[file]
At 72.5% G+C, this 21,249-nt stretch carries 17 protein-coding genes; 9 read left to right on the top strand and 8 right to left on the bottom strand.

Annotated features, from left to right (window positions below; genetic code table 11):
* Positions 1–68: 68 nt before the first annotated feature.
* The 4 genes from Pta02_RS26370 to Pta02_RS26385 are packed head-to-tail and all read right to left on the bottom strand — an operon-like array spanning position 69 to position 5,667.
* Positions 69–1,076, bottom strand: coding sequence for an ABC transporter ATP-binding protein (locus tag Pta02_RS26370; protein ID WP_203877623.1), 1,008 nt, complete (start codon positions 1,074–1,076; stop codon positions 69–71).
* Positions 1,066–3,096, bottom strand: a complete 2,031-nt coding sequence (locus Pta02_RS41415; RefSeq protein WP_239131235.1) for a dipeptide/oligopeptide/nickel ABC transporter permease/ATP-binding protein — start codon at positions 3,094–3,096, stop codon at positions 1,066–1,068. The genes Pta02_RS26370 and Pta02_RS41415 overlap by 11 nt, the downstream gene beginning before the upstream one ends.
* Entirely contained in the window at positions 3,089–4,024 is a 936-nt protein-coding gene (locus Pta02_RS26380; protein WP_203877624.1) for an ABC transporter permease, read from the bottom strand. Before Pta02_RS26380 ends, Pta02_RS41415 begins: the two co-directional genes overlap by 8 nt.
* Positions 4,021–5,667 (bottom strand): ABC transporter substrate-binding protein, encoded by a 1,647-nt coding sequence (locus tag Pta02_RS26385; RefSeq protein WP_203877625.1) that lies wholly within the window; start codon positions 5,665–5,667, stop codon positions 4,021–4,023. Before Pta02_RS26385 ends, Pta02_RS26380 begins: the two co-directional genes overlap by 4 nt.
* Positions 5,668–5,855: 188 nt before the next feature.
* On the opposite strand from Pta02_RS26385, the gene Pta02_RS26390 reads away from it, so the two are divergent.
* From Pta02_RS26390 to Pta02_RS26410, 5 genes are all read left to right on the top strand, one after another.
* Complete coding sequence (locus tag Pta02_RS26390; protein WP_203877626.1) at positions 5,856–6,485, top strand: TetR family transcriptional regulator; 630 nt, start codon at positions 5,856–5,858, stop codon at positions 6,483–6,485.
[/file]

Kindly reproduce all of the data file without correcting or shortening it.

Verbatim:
At 72.5% G+C, this 21,249-nt stretch carries 17 protein-coding genes; 9 read left to right on the top strand and 8 right to left on the bottom strand.

Annotated features, from left to right (window positions below; genetic code table 11):
* Positions 1–68: 68 nt before the first annotated feature.
* The 4 genes from Pta02_RS26370 to Pta02_RS26385 are packed head-to-tail and all read right to left on the bottom strand — an operon-like array spanning position 69 to position 5,667.
* Positions 69–1,076, bottom strand: coding sequence for an ABC transporter ATP-binding protein (locus tag Pta02_RS26370; protein ID WP_203877623.1), 1,008 nt, complete (start codon positions 1,074–1,076; stop codon positions 69–71).
* Positions 1,066–3,096, bottom strand: a complete 2,031-nt coding sequence (locus Pta02_RS41415; RefSeq protein WP_239131235.1) for a dipeptide/oligopeptide/nickel ABC transporter permease/ATP-binding protein — start codon at positions 3,094–3,096, stop codon at positions 1,066–1,068. The genes Pta02_RS26370 and Pta02_RS41415 overlap by 11 nt, the downstream gene beginning before the upstream one ends.
* Entirely contained in the window at positions 3,089–4,024 is a 936-nt protein-coding gene (locus Pta02_RS26380; protein WP_203877624.1) for an ABC transporter permease, read from the bottom strand. Before Pta02_RS26380 ends, Pta02_RS41415 begins: the two co-directional genes overlap by 8 nt.
* Positions 4,021–5,667 (bottom strand): ABC transporter substrate-binding protein, encoded by a 1,647-nt coding sequence (locus tag Pta02_RS26385; RefSeq protein WP_203877625.1) that lies wholly within the window; start codon positions 5,665–5,667, stop codon positions 4,021–4,023. Before Pta02_RS26385 ends, Pta02_RS26380 begins: the two co-directional genes overlap by 4 nt.
* Positions 5,668–5,855: 188 nt before the next feature.
* On the opposite strand from Pta02_RS26385, the gene Pta02_RS26390 reads away from it, so the two are divergent.
* From Pta02_RS26390 to Pta02_RS26410, 5 genes are all read left to right on the top strand, one after another.
* Complete coding sequence (locus tag Pta02_RS26390; protein WP_203877626.1) at positions 5,856–6,485, top strand: TetR family transcriptional regulator; 630 nt, start codon at positions 5,856–5,858, stop codon at positions 6,483–6,485.